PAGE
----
Clinical Trial
Comparative Study
Journal Article
Randomized Controlled Trial
Research Support, Non-U.S. Gov't
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Functional splinting versus plaster cast for ruptures of the ulnar collateral ligament of the thumb. A prospective randomized study of 63 cases.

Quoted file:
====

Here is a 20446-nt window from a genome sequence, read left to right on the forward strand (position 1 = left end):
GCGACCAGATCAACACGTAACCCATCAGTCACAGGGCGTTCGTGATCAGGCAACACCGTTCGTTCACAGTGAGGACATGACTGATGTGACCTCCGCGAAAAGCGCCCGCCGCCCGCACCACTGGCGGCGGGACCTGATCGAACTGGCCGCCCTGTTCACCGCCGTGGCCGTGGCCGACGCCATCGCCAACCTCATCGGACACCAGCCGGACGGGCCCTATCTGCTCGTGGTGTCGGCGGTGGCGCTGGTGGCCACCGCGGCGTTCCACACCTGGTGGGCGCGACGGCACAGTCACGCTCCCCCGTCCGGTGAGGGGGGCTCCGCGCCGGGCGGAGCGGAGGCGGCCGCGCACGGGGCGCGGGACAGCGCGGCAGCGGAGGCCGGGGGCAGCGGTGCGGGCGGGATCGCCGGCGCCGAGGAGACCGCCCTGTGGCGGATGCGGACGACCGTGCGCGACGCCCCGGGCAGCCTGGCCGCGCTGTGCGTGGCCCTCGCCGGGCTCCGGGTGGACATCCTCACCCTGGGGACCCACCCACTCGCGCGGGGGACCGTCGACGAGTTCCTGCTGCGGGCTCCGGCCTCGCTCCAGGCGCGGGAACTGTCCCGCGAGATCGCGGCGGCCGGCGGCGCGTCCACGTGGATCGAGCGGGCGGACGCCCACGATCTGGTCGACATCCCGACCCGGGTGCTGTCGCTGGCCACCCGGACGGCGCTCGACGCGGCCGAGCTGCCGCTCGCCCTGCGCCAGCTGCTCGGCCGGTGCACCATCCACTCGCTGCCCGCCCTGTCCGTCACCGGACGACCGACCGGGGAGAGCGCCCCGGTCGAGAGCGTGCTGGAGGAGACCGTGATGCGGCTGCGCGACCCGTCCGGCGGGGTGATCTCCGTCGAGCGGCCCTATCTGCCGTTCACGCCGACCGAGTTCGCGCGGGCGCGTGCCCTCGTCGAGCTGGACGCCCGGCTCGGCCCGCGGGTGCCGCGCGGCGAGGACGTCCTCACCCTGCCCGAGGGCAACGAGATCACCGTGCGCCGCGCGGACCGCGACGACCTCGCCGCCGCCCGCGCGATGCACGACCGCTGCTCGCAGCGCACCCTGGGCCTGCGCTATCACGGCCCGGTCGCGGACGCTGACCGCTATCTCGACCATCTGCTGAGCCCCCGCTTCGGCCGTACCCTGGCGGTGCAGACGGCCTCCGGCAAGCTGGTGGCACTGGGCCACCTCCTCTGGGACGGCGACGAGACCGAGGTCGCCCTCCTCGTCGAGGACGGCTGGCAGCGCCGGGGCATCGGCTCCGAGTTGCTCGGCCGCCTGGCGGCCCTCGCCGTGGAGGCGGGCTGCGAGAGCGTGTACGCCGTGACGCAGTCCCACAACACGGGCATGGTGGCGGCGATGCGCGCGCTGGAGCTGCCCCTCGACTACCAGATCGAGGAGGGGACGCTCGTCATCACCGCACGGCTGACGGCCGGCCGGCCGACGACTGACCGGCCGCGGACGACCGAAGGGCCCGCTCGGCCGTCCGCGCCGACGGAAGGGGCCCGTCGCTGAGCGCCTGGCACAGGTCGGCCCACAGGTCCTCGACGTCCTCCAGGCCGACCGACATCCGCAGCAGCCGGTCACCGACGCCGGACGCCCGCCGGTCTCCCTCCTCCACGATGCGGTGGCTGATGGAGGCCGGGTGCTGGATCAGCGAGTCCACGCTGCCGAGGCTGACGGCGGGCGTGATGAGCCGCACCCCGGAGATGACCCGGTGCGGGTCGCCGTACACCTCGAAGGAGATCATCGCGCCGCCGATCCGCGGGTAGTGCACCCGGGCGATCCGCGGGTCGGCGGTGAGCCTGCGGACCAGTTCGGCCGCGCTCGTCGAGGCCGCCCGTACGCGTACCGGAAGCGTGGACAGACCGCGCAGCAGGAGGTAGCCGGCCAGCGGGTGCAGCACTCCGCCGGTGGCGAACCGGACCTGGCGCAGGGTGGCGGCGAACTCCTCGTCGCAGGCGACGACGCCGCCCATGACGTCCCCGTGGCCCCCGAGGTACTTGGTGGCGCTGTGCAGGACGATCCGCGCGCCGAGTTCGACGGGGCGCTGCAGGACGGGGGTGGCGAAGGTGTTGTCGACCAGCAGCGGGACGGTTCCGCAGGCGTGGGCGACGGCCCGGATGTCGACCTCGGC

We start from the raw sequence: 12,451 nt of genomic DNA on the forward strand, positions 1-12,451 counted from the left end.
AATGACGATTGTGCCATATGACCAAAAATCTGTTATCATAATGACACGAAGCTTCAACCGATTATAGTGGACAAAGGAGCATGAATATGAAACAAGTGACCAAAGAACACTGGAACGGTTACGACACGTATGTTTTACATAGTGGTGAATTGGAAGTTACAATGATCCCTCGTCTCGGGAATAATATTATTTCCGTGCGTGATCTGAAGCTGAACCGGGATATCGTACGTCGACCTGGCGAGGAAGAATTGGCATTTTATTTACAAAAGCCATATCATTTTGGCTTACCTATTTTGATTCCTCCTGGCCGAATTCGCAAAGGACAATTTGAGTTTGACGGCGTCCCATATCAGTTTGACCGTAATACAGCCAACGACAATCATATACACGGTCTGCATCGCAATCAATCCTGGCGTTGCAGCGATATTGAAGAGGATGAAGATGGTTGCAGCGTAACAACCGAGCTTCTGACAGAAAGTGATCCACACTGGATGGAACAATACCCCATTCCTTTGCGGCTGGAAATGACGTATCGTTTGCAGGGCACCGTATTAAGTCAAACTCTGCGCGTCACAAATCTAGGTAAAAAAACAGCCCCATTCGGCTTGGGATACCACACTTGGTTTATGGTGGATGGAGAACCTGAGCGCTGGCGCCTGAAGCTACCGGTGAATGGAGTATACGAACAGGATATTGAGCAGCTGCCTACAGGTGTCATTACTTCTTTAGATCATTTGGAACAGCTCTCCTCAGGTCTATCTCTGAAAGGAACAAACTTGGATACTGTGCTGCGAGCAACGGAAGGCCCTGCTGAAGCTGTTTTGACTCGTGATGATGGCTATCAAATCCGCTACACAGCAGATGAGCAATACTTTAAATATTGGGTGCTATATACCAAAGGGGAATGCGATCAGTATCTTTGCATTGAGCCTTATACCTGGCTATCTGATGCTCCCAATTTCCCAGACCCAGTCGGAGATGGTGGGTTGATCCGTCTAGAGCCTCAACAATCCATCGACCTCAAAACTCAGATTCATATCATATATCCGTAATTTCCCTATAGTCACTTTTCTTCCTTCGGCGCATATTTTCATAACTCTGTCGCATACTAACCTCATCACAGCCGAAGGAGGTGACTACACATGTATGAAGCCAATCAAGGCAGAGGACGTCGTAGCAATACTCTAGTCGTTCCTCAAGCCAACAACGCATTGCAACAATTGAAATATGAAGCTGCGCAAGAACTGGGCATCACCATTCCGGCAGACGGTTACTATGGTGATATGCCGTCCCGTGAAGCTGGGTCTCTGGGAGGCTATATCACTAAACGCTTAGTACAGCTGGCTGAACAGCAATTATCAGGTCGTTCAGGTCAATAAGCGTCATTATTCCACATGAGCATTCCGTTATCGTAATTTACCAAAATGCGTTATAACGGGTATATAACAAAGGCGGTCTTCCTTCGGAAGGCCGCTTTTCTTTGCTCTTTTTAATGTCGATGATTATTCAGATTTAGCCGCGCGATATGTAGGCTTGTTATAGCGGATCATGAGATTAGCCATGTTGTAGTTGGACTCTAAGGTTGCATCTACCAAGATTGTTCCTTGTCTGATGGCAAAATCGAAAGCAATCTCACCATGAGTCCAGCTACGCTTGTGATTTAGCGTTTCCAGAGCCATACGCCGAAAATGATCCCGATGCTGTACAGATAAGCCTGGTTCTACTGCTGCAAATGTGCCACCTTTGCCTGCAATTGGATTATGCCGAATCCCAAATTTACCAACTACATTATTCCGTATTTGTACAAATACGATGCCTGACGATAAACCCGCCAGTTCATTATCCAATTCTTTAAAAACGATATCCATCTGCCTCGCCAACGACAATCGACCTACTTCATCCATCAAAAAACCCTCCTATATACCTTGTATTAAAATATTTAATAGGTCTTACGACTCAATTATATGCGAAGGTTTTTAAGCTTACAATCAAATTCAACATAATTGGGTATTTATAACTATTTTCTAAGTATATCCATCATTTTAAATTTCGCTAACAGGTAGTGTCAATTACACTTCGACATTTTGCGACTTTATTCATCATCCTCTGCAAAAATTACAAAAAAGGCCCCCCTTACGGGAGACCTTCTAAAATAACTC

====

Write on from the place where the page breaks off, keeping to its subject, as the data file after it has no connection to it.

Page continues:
In a prospective randomized study that included 63 consecutive thumbs with injuries of the ulnar collateral ligament of the metacarpophalangeal (MCP) joint of the thumb, plaster cast immobilization was compared with functional treatment with a splint. The splint allowed flexion and extension of the MCP joint, but prevented ulnar and radial deviation of the thumb. The study included both operated on and nonoperated on cases where surgery was performed only when the torn ligament was regarded as displaced. Of 40 thumbs treated nonsurgically, 21 were treated with a cast and 19 with a splint. Of 23 thumbs treated surgically, 10 were immobilized postoperatively in a plaster cast and 13 were treated with the splint. At the follow-up examination after 15 (11-41) months, there was no difference between the treatment groups as regards stability, range of motion, strength of the injured thumb, and length of sick leave. However, the patients considered the splint more comfortable than plaster cast immobilization. We conclude that immobilization of the thumb after a ligamentous injury with a movable splint is strongly preferred by the patients and that the functional results of this technique are equal to plaster cast immobilization after both surgical and nonsurgical treatment.

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